30 July 2015
Ruth Ware

Copyright: Nick Tucker

What (or indeed who!) was the inspiration behind In A Dark, Dark Wood?

Murder on a hen night just feels like one of those stories crying out to be written – in fact I’m really surprised it hasn’t been done a million times already. It’s the perfect set up – a group of people who don’t know each other very well, shut up for an indeterminate length of time in a situation designed to put everyone on edge.

I think most women can probably identify with that feeling of being stuck in a hotel / Center Parc / log cabin / nightclub with a bunch of comparative strangers and thinking ‘oh my God, who are these people?’ Given the amount of alcohol and stress involved, in a way it’s surprising that more of them don’t end in homicide!

Do you have any real life horrendous hen-do or wedding stories?

Luckily none of my own – my hen night was pretty staid although we did go to a chocolate making class, and a friend insisted on piping chocolate ganache penises, but that was the worst that happened. However as you can imagine, since writing the book I’ve built up quite a fund of horror stories.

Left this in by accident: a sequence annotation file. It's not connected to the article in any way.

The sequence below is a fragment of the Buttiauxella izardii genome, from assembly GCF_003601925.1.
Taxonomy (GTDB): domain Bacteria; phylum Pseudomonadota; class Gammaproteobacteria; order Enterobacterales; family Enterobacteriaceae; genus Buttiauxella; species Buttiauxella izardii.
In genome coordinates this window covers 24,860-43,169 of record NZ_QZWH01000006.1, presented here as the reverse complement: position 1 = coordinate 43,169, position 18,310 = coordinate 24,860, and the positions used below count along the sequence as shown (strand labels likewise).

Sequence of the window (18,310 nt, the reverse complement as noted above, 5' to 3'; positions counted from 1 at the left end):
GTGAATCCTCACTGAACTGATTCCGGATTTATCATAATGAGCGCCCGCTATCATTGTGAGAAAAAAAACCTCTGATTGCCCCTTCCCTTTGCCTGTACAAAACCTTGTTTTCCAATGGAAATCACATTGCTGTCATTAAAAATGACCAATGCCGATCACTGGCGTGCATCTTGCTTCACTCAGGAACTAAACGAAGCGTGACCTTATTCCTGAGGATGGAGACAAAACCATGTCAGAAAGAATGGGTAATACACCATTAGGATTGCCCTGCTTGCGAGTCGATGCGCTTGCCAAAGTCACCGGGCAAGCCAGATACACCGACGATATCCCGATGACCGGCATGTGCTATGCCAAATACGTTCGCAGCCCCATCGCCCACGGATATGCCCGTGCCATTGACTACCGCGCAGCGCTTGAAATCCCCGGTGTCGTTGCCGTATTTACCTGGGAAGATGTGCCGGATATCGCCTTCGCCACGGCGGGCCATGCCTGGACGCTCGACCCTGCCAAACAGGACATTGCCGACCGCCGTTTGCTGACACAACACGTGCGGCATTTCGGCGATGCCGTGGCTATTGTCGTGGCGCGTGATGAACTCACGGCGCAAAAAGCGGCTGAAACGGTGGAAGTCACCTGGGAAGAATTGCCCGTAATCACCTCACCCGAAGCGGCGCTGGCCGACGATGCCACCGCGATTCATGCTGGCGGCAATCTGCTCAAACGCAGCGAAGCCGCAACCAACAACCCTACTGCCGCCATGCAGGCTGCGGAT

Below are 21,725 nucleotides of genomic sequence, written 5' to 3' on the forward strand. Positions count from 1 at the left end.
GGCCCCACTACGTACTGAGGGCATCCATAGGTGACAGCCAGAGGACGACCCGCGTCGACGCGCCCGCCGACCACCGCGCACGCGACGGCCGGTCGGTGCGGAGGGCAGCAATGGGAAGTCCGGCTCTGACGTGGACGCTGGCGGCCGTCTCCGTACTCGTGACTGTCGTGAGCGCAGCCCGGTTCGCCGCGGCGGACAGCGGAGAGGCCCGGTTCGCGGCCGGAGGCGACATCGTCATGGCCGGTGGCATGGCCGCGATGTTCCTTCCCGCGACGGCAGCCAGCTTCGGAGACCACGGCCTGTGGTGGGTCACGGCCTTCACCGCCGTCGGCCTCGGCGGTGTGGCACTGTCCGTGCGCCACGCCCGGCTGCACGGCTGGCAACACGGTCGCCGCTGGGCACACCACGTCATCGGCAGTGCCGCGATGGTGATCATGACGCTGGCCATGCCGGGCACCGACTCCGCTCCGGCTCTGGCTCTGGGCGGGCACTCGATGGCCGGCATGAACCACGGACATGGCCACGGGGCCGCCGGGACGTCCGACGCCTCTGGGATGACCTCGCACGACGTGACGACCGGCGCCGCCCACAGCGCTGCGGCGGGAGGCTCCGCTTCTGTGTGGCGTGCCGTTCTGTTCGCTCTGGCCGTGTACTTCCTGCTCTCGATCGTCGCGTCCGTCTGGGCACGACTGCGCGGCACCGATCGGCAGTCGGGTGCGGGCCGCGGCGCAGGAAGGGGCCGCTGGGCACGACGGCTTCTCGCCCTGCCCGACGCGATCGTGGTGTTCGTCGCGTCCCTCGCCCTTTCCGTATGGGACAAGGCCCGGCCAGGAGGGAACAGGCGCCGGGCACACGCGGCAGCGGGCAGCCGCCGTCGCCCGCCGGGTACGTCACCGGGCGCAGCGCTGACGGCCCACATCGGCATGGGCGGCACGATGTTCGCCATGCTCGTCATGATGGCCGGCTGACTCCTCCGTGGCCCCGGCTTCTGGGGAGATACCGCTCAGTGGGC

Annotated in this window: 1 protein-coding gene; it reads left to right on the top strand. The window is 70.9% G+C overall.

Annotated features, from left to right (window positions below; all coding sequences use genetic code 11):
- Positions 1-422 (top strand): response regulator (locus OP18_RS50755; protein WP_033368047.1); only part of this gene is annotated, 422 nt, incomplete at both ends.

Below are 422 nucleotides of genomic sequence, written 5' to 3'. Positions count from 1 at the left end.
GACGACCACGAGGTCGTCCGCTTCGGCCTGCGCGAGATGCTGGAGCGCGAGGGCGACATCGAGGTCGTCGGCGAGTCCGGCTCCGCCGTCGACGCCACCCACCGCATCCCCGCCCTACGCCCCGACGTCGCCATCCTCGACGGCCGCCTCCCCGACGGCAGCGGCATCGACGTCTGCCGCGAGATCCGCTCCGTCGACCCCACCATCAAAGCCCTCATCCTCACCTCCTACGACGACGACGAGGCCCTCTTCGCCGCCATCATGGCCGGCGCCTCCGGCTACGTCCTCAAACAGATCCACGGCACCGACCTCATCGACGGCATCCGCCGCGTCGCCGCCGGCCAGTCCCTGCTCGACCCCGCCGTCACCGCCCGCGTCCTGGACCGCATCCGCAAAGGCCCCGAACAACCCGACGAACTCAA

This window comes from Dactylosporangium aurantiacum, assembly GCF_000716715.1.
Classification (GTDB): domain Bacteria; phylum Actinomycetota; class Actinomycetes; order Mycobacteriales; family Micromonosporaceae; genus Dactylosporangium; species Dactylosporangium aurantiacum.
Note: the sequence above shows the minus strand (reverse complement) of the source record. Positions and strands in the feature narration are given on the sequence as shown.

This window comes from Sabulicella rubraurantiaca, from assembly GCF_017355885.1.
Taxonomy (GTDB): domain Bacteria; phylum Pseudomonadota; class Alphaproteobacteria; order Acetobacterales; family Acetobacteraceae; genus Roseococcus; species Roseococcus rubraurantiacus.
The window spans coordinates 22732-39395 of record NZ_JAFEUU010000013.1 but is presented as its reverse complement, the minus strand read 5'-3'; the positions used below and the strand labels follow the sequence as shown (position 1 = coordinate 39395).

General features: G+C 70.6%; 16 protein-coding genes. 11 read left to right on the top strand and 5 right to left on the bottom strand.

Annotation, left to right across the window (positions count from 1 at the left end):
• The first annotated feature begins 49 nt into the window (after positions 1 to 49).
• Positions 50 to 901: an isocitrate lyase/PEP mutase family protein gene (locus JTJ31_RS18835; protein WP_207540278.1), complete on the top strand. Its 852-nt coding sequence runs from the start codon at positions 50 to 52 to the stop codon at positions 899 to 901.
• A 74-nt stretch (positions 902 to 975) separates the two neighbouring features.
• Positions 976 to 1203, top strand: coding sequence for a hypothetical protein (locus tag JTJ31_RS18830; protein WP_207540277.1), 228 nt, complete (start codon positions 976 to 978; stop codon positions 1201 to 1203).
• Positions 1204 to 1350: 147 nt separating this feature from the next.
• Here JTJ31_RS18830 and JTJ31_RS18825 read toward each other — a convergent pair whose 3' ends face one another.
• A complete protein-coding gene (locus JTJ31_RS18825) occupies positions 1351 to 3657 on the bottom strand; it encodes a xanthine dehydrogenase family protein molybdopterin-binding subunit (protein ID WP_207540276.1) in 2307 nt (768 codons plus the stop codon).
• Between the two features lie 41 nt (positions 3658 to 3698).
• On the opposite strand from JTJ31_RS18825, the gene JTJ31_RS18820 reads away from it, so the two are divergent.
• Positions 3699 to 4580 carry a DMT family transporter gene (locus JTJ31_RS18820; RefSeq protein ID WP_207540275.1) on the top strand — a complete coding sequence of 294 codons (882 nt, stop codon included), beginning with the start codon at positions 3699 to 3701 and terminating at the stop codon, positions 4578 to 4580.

If you could meet any other crime and thriller writer, dead or alive, who would it be and why?

I’m a huge classic crime geek so I’m torn between Agatha Christie, Dorothy L. Sayers, Arthur Conan Doyle and Josephine Tey. Out of all of them, Sayers is my favourite writer but I think she would probably think I was very shallow, and I’ve got a horrible feeling Arthur Conan Doyle might be more interested in talking about fairies and the afterlife, rather than Holmes, so it would have to be Agatha Christie or Josephine Tey.

Although I love Tey (Brat Farrar is one of my desert island books) I think I’ve got to say Christie. If I ever wrote a book as masterfully plotted as And Then There Were None I would be very happy, and although I would not be rude enough to quiz her about what really happened in Harrogate, perhaps after nearly 90 years she would be ready to talk about it.

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